The origin of Bahrain's currency is an integral part of the country's history. It reflects not only the various stages of this history, but also the strong relationships that Bahrain has developed with many countries of the world. From 1959 to 1966, Bahrain, along with the rest of the Gulf states, used the rupee issued by the Reserve Bank of India at a price of 13 rupees per 1 British pound. After gaining independence in 1965, Bahrain introduced its own currency. However, the heritage of the rupee in the Persian Gulf can still be observed, as the locals commonly refer to 100 fils (1/10 dinar) as a rupee.
History of the monetary system of Bahrain
This state was the first in the Persian Gulf to recognize the use of coins as a means of increasing trade and financial activity. Indeed, their introduction into circulation has made a significant contribution to the development of Bahrain's reputation as a commercial center. Strategically located on one of the world's oldest trade routes between East and West, Bahrain has become an important transit point, offering merchants a secure place to work, a supply of food andwater. While its coastal waters were the source of the finest pearls in the world.
Over the centuries, virtually every form of money has passed through the hands of Bahrain's merchants, allowing it to claim a unique economic and political status in the region. The use of many forms of money continued until 1965 when it introduced its own currency, the Bahraini dinar.
The name of local money comes from the Roman word "denarius". It is denoted by two characters: BD or.د.ب. The Bahraini dinar is subdivided into 1,000 fils. It was first used in 1965, replacing the rupee previously used in the Gulf states. The exchange was made at the rate of 1 dinar=10 rupees. The Central Bank of Bahrain is solely responsible for issuing the dinar currency and controlling its circulation. The current inflation rate for the dinar is around 7%.
Features of coins
Coins in denominations of 100, 50, 25, 10, 5 and 1 fils were introduced in 1965. Some of these, such as the 1, 5 and 10 fils coins, were minted in bronze, while the rest were made in copper and nickel. Later Bahrain coins were made of brass instead of bronze and an alloy of two metals. The denominations currently used in the country are 5, 10, 25, 50, 100 and 500 fils. The minting of the one fils coin was discontinued in 1966. The coins used today are of different sizes. Five fils have a diameter of 19 mm, 10 - 21 mm, 25 - 20 mm, 50 - 22 mm, 100 - 24 mm. Their weight ranges from 2g to 6g.
Initially, all coins of the Bahraini currency featured a palm tree, but the new 25 fils coin features the seal of the Dilmun civilization, which may have been located on this island; 50 fils depict a boat, and 100 fils depict the coat of arms of the country.
One of the most striking illustrations of the symbolic importance of images on Bahrain's currency was the 500 fils coin, which was withdrawn from circulation in 2011 because it featured an image of Pearl Square, a roundabout that was the site of protests against the government. The ring itself was also destroyed.
History of banknotes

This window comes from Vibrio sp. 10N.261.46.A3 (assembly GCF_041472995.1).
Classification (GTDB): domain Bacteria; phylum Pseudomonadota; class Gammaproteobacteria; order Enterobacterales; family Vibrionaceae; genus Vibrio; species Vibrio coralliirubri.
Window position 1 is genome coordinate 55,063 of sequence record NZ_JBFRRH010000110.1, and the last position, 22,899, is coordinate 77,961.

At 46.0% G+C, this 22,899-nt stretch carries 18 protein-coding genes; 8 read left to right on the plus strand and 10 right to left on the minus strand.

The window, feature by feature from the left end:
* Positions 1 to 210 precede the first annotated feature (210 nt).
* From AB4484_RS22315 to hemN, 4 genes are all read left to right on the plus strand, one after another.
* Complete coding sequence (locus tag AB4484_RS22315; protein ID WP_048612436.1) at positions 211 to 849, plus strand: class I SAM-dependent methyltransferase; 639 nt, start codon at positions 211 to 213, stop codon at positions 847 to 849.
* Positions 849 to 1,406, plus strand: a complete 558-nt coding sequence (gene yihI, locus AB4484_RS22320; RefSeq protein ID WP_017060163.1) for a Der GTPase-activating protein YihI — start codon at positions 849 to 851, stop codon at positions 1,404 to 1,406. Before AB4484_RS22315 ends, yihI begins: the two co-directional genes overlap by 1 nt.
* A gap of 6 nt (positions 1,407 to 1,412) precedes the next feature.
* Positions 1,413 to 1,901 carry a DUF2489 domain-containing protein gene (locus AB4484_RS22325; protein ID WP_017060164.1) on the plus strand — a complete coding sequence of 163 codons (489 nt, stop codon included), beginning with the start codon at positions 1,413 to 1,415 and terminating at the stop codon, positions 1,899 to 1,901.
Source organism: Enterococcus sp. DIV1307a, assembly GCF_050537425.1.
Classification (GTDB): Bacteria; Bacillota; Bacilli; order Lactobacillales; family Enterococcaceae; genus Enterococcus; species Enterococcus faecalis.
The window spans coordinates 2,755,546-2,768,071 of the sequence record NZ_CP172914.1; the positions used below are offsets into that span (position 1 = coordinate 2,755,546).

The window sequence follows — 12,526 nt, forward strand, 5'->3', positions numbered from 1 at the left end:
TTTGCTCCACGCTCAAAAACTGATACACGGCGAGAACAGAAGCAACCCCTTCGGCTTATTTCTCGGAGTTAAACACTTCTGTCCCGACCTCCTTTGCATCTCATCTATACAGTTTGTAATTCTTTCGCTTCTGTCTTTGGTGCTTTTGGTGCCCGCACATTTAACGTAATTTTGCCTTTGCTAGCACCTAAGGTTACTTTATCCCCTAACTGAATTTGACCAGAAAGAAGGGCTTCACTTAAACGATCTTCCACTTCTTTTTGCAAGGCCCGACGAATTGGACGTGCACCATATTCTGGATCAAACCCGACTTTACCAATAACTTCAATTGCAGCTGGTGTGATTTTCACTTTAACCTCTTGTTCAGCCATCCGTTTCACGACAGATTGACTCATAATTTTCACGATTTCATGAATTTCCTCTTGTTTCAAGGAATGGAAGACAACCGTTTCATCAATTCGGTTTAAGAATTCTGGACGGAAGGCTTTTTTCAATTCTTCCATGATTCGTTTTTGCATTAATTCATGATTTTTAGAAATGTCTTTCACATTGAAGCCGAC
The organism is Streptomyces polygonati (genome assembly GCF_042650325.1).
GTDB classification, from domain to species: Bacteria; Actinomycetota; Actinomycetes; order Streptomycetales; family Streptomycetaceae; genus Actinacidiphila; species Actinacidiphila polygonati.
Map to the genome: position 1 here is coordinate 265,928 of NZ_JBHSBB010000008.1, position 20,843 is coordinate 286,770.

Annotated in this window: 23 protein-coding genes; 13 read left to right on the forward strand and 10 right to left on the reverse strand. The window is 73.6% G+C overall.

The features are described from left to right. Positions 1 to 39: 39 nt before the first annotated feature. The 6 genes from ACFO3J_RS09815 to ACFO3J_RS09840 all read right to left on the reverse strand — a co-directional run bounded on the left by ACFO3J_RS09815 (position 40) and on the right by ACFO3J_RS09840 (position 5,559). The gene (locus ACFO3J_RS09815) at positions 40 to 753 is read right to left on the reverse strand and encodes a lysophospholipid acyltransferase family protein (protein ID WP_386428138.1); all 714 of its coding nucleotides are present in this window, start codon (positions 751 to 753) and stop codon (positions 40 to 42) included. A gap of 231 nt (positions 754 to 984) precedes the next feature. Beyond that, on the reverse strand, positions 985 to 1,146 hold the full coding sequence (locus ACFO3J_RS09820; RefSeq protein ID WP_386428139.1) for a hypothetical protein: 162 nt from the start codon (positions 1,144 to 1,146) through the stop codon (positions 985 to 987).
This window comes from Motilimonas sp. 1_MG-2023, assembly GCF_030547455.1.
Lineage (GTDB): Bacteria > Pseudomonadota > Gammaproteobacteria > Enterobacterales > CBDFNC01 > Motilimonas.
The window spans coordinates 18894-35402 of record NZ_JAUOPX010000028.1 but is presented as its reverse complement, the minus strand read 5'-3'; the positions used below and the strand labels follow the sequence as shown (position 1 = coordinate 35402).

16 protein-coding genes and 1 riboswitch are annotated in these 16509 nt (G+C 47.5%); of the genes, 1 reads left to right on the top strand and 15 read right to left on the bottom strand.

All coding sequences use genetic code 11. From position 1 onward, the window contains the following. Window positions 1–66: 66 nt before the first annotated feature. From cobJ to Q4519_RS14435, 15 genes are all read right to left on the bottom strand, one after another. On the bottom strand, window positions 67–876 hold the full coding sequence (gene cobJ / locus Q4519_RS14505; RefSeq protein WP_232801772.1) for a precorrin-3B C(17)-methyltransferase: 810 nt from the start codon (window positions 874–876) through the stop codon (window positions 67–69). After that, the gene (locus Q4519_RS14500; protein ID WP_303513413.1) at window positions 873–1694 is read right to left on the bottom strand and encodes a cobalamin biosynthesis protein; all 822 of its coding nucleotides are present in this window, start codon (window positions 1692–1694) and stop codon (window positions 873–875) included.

The Bahrain Monetary Board introduced the first notes in 1965. They had denominations of 10, 5, 1, ½ and ¼ dinars. The 100 fils note was introduced later in 1967. About six years later, the Bahrain Monetary Agency replaced the board. Accordingly, a new batch of banknotes was issued in denominations of 20, 10, 5, 1 and ½ dinars. This agency was renamed the Central Bank of Bahrain in 2006.
Later, in 2008, new banknotes were introduced. The central bank was determined to reflect the culture of Bahrain and its modern development on the new money. On September 4, 2016, 10 and 20 dinars banknotes were introduced with improved security features. The colors of Bahraini paper money are brown, peach, red, blue and green. In addition to the currency of Bahrain, the dinar, Saudi Arabian rials are also accepted for payment in the country. However, it should be taken into account thatthe 500 riyal banknote is an exception and is usually only accepted by major airports, e-shops and supermarkets.
What banknotes look like:
- Bahrain's ½ dinar currency note is brown and features the Bahrain Court and Parliament Buildings.
- 1 dinar red, with Al-Khedya al-Khalifiya school on one side and Arabian horses, Sails and Jewel monument on front side.
- 5 BD banknote in blue, depicting Sheikh Isa's house in Muharraq and the Riffa fort on the front, and the first oil well and aluminum plant on the back.
- Sheikh Hamad bin Isa bin Salman Al Khalifa (King of Bahrain) is depicted on the front side of the 10 BD banknote, with Sheikh Isa bin Salman Al Khalifa Bridge in the background.
- Sheikh Hamad ibn Isa Al Khalifa is also featured on the 20 BD banknote with Al Fateh Islamic Center on the back.
In 1980, the Bahraini dinar was pegged to the IMF Special Drawing Rights, which in practice pegged it to the US dollar. Therefore, the value of the dinar was pegged to 1 BD and was equal to 2.65957 US dollars and 10 Saudi riyals. This exchange rate was officially recognized in Bahrain in 2001. Currently, the Central Bank of Bahrain has fixed the value of the dinar against the US dollar at the rate of 1 US dollar=0.376 BD. As of June 23, 2017, the exchange rate of the US dollar to the Bahraini dinar was 1 US dollar=0.3774 BD. Therefore, this monetarythe unit remains strong as before. Currently, the exchange rate of Bahrain against the ruble is 177.92 RUB per 1 BD. It should be noted that the situation has changed little in recent years. As of today (January 2019), the Bahrain exchange rate against the dollar is 0.38 BD per 1 USD.